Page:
Now that you have followed this advice, you can start seeing how you are developing your musical hearing. Most salsa teachers don’t know this simple trick. From that point onward, you must blend with the clave player. In this second video, the clave player is not distracted by the different instruments played around him. You should have the same attitude since the multitude of instruments create confusion for dancers.
Do this every day for 2-4 weeks, then move to the following kind of music.
For more on the other levels to develop your musical ears click HERE.
Transition to salsa songs
After a while your ability to identify the rumba clave in a song will improve. From there you can appreciate salsa songs more and understand that some of these songs are less complicated than they seemed at first.
5 Basic salsa steps to do using the rumba clave rhythm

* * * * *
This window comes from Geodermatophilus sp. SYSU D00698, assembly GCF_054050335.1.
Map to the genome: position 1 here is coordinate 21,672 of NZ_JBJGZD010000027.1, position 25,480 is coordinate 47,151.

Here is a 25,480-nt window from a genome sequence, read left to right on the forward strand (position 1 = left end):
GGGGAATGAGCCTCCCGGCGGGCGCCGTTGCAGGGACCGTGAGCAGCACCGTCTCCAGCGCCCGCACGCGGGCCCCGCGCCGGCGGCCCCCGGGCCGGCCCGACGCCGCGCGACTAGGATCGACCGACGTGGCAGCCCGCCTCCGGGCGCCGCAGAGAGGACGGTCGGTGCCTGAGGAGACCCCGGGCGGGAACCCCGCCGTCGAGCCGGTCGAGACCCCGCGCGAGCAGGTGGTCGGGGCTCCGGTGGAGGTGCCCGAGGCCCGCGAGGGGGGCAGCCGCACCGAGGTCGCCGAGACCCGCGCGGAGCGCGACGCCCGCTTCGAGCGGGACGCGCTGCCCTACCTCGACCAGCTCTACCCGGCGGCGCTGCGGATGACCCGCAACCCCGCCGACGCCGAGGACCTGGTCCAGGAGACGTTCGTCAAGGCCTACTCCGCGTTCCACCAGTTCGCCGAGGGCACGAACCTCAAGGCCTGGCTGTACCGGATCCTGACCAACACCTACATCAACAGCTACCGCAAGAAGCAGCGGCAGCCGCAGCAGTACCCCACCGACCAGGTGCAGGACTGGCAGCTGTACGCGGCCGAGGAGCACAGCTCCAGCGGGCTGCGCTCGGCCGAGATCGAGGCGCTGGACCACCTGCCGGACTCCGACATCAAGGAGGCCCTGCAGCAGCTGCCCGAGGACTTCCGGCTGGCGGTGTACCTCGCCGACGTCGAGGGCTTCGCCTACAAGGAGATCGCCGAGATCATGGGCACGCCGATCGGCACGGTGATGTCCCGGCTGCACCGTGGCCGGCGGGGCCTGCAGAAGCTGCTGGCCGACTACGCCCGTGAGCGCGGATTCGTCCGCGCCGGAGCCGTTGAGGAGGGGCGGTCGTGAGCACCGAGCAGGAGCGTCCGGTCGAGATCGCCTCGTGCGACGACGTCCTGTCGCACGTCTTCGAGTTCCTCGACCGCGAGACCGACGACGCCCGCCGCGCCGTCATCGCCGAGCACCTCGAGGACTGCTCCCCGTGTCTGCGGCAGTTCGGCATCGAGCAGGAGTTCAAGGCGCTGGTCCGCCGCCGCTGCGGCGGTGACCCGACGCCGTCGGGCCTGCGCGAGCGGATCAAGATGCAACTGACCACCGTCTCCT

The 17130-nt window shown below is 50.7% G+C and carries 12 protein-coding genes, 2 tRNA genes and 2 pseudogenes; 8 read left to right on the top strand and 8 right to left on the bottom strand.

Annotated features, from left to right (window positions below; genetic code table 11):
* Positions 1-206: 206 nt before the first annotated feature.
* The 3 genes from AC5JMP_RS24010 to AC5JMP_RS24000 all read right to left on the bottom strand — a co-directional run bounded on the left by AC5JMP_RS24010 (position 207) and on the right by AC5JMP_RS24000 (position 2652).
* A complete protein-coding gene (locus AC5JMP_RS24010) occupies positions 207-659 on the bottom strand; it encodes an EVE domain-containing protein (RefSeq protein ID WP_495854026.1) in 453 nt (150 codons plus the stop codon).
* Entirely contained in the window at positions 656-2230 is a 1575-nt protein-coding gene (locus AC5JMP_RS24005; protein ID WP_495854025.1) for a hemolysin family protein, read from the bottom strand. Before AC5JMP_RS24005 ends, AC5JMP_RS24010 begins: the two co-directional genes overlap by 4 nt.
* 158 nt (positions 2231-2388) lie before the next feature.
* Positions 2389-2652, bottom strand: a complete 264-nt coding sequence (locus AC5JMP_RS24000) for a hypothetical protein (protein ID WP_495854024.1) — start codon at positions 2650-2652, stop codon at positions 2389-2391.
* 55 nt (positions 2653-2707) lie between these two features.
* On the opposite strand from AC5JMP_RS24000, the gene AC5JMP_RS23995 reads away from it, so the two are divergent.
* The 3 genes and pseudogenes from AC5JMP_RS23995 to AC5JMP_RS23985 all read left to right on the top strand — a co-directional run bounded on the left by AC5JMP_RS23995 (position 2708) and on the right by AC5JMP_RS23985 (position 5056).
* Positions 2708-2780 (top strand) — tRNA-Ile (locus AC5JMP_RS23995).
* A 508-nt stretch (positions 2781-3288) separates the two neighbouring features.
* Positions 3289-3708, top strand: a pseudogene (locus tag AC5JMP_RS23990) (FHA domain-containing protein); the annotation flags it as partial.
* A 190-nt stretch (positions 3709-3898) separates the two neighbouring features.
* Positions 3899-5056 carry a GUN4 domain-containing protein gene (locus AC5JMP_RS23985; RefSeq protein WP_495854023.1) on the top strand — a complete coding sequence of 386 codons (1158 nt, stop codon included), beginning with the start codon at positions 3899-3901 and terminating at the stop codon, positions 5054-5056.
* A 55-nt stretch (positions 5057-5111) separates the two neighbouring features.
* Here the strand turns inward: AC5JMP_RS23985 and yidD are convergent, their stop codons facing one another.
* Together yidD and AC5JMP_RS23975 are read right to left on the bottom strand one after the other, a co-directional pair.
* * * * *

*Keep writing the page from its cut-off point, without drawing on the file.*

Step 1 – In position
This basic step is similar to the one we spoke about earlier. The only difference is that you dance it in the same position. The critical movement happens in the hips and shoulders. Although it’s relatively easy to learn, it requires you to recognize where the clave pattern is and how to move accordingly.
Step 2 – Cuban salsa step
This step borrows from Son dancing. It’s an amazing basic step that coordinates all the steps with the clave strokes. I use it to help you develop a sense of coordination between arms and legs. It’s a walking step on an 8-beat count.
The man moves forward as the lady moves backward. It’s a basic walk forward and backward motion while your arms move in sync.
Step 3 – Leg backward move